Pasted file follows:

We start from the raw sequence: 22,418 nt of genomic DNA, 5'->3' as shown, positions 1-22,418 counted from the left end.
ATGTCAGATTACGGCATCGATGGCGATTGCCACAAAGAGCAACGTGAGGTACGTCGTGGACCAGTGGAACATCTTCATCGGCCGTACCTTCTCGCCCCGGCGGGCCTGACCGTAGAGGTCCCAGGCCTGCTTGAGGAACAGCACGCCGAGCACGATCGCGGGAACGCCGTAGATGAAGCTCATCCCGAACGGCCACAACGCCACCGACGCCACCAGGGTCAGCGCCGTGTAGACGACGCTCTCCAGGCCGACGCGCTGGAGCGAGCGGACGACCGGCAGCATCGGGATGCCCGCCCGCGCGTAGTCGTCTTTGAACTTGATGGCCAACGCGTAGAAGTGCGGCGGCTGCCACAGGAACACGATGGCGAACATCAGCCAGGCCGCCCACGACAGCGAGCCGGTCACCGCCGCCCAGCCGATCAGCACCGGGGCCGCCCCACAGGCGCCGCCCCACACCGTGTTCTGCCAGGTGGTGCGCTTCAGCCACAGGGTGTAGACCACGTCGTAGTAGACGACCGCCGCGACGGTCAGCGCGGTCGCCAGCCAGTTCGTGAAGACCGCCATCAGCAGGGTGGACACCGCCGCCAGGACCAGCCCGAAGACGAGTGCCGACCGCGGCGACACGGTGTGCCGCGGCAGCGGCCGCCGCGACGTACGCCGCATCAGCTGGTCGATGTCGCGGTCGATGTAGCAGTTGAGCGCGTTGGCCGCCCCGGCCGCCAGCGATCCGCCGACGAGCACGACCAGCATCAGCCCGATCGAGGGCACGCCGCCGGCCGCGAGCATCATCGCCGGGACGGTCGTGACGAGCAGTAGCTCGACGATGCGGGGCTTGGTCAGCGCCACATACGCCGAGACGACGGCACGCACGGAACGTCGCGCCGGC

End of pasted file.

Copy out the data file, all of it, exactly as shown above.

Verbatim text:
We start from the raw sequence: 22,418 nt of genomic DNA, 5'->3' as shown, positions 1-22,418 counted from the left end.
ATGTCAGATTACGGCATCGATGGCGATTGCCACAAAGAGCAACGTGAGGTACGTCGTGGACCAGTGGAACATCTTCATCGGCCGTACCTTCTCGCCCCGGCGGGCCTGACCGTAGAGGTCCCAGGCCTGCTTGAGGAACAGCACGCCGAGCACGATCGCGGGAACGCCGTAGATGAAGCTCATCCCGAACGGCCACAACGCCACCGACGCCACCAGGGTCAGCGCCGTGTAGACGACGCTCTCCAGGCCGACGCGCTGGAGCGAGCGGACGACCGGCAGCATCGGGATGCCCGCCCGCGCGTAGTCGTCTTTGAACTTGATGGCCAACGCGTAGAAGTGCGGCGGCTGCCACAGGAACACGATGGCGAACATCAGCCAGGCCGCCCACGACAGCGAGCCGGTCACCGCCGCCCAGCCGATCAGCACCGGGGCCGCCCCACAGGCGCCGCCCCACACCGTGTTCTGCCAGGTGGTGCGCTTCAGCCACAGGGTGTAGACCACGTCGTAGTAGACGACCGCCGCGACGGTCAGCGCGGTCGCCAGCCAGTTCGTGAAGACCGCCATCAGCAGGGTGGACACCGCCGCCAGGACCAGCCCGAAGACGAGTGCCGACCGCGGCGACACGGTGTGCCGCGGCAGCGGCCGCCGCGACGTACGCCGCATCAGCTGGTCGATGTCGCGGTCGATGTAGCAGTTGAGCGCGTTGGCCGCCCCGGCCGCCAGCGATCCGCCGACGAGCACGACCAGCATCAGCCCGATCGAGGGCACGCCGCCGGCCGCGAGCATCATCGCCGGGACGGTCGTGACGAGCAGTAGCTCGACGATGCGGGGCTTGGTCAGCGCCACATACGCCGAGACGACGGCACGCACGGAACGTCGCGCCGGC